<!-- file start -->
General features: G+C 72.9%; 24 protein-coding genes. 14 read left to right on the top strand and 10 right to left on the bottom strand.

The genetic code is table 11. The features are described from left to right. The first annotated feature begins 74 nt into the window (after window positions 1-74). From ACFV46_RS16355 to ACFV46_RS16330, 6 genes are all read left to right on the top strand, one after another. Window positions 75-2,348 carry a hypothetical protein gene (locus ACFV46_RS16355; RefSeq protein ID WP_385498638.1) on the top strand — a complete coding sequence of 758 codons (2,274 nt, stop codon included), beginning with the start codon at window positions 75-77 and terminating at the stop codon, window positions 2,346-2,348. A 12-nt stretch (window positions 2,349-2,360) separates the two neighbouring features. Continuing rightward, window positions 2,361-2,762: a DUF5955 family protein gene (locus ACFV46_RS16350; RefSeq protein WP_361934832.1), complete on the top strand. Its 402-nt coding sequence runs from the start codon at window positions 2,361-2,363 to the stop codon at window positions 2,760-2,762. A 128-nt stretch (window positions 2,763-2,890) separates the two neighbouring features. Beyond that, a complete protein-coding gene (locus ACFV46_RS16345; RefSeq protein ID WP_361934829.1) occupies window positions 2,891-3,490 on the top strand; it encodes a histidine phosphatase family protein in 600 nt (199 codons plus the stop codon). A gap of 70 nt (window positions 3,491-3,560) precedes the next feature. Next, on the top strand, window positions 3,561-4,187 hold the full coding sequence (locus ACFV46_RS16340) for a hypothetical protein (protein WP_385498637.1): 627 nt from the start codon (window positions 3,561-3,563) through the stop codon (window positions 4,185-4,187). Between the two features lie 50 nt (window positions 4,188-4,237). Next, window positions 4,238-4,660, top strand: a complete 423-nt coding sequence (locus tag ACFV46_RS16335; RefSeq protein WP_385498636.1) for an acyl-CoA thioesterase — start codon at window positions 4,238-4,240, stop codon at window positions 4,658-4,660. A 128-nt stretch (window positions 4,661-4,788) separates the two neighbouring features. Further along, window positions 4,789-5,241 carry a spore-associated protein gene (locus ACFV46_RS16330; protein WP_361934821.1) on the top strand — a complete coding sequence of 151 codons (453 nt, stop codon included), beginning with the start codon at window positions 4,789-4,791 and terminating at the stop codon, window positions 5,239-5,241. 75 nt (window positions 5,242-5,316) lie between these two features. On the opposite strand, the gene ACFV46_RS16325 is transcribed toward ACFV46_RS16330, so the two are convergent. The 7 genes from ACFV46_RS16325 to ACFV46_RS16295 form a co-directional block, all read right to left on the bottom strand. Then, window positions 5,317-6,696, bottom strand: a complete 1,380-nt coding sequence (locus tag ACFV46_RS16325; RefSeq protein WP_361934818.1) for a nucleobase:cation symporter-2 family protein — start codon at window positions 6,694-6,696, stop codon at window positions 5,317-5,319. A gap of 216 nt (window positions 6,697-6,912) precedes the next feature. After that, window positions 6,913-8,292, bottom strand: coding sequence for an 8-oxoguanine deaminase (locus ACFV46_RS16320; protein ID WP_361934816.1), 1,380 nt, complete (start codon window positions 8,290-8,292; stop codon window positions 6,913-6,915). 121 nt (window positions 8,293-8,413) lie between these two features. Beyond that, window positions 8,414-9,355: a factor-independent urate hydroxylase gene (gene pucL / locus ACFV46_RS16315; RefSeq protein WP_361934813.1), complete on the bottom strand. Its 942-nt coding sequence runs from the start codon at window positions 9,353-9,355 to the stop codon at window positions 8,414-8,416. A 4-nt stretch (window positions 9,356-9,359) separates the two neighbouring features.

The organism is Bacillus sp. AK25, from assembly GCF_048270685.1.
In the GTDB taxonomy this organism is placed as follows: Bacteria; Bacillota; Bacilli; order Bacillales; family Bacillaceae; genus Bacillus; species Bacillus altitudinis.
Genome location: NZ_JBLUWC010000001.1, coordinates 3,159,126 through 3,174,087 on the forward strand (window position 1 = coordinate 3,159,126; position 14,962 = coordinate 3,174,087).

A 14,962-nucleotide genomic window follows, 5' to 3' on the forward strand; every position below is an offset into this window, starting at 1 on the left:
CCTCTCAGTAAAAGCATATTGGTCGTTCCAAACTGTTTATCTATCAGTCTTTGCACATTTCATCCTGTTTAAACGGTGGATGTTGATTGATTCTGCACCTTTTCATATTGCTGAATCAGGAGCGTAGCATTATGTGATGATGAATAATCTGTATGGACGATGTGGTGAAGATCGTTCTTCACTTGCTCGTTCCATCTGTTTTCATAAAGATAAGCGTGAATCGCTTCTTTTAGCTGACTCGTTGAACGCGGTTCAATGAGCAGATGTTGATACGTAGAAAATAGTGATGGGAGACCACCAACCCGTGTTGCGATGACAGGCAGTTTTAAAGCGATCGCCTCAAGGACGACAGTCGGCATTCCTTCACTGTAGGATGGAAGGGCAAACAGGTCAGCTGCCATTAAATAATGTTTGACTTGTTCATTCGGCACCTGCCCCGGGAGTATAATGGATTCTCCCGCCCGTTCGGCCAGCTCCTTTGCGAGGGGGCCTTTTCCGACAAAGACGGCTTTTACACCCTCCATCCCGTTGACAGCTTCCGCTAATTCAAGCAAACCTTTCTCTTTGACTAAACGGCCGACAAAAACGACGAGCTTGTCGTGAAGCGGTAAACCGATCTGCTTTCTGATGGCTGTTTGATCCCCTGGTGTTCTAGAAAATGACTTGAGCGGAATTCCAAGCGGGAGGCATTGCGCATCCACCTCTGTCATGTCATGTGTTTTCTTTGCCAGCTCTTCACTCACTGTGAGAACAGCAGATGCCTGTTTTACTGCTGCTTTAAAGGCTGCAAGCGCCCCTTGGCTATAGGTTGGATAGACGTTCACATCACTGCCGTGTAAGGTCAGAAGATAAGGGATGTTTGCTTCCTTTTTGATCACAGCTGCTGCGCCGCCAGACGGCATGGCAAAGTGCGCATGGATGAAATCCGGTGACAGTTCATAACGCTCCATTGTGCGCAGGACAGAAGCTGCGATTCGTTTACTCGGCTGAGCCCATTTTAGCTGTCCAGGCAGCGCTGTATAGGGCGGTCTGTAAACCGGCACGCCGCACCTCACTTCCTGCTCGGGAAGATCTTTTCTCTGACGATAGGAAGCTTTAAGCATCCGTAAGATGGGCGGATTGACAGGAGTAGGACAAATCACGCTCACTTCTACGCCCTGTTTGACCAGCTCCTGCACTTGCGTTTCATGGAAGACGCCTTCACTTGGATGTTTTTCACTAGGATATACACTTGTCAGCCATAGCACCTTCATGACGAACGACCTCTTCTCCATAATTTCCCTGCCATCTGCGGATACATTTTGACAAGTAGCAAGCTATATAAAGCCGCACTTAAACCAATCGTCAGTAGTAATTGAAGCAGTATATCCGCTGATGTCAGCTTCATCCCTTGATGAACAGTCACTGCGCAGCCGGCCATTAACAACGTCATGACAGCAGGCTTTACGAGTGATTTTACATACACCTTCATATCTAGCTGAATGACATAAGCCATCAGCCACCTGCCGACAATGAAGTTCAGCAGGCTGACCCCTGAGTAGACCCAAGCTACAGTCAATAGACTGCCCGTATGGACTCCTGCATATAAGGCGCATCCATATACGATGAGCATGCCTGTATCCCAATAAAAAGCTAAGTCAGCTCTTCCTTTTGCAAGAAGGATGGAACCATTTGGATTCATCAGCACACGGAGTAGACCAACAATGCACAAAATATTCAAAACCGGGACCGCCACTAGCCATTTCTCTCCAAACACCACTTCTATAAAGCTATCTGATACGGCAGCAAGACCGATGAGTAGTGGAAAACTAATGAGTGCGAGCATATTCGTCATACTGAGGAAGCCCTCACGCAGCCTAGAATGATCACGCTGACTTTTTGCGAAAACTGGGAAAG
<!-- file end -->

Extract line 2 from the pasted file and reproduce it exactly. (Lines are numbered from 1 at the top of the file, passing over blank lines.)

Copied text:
The genetic code is table 11. The features are described from left to right. The first annotated feature begins 74 nt into the window (after window positions 1-74). From ACFV46_RS16355 to ACFV46_RS16330, 6 genes are all read left to right on the top strand, one after another. Window positions 75-2,348 carry a hypothetical protein gene (locus ACFV46_RS16355; RefSeq protein ID WP_385498638.1) on the top strand — a complete coding sequence of 758 codons (2,274 nt, stop codon included), beginning with the start codon at window positions 75-77 and terminating at the stop codon, window positions 2,346-2,348. A 12-nt stretch (window positions 2,349-2,360) separates the two neighbouring features. Continuing rightward, window positions 2,361-2,762: a DUF5955 family protein gene (locus ACFV46_RS16350; RefSeq protein WP_361934832.1), complete on the top strand. Its 402-nt coding sequence runs from the start codon at window positions 2,361-2,363 to the stop codon at window positions 2,760-2,762. A 128-nt stretch (window positions 2,763-2,890) separates the two neighbouring features. Beyond that, a complete protein-coding gene (locus ACFV46_RS16345; RefSeq protein ID WP_361934829.1) occupies window positions 2,891-3,490 on the top strand; it encodes a histidine phosphatase family protein in 600 nt (199 codons plus the stop codon). A gap of 70 nt (window positions 3,491-3,560) precedes the next feature. Next, on the top strand, window positions 3,561-4,187 hold the full coding sequence (locus ACFV46_RS16340) for a hypothetical protein (protein WP_385498637.1): 627 nt from the start codon (window positions 3,561-3,563) through the stop codon (window positions 4,185-4,187). Between the two features lie 50 nt (window positions 4,188-4,237). Next, window positions 4,238-4,660, top strand: a complete 423-nt coding sequence (locus tag ACFV46_RS16335; RefSeq protein WP_385498636.1) for an acyl-CoA thioesterase — start codon at window positions 4,238-4,240, stop codon at window positions 4,658-4,660. A 128-nt stretch (window positions 4,661-4,788) separates the two neighbouring features. Further along, window positions 4,789-5,241 carry a spore-associated protein gene (locus ACFV46_RS16330; protein WP_361934821.1) on the top strand — a complete coding sequence of 151 codons (453 nt, stop codon included), beginning with the start codon at window positions 4,789-4,791 and terminating at the stop codon, window positions 5,239-5,241. 75 nt (window positions 5,242-5,316) lie between these two features. On the opposite strand, the gene ACFV46_RS16325 is transcribed toward ACFV46_RS16330, so the two are convergent. The 7 genes from ACFV46_RS16325 to ACFV46_RS16295 form a co-directional block, all read right to left on the bottom strand. Then, window positions 5,317-6,696, bottom strand: a complete 1,380-nt coding sequence (locus tag ACFV46_RS16325; RefSeq protein WP_361934818.1) for a nucleobase:cation symporter-2 family protein — start codon at window positions 6,694-6,696, stop codon at window positions 5,317-5,319. A gap of 216 nt (window positions 6,697-6,912) precedes the next feature. After that, window positions 6,913-8,292, bottom strand: coding sequence for an 8-oxoguanine deaminase (locus ACFV46_RS16320; protein ID WP_361934816.1), 1,380 nt, complete (start codon window positions 8,290-8,292; stop codon window positions 6,913-6,915). 121 nt (window positions 8,293-8,413) lie between these two features. Beyond that, window positions 8,414-9,355: a factor-independent urate hydroxylase gene (gene pucL / locus ACFV46_RS16315; RefSeq protein WP_361934813.1), complete on the bottom strand. Its 942-nt coding sequence runs from the start codon at window positions 9,353-9,355 to the stop codon at window positions 8,414-8,416. A 4-nt stretch (window positions 9,356-9,359) separates the two neighbouring features.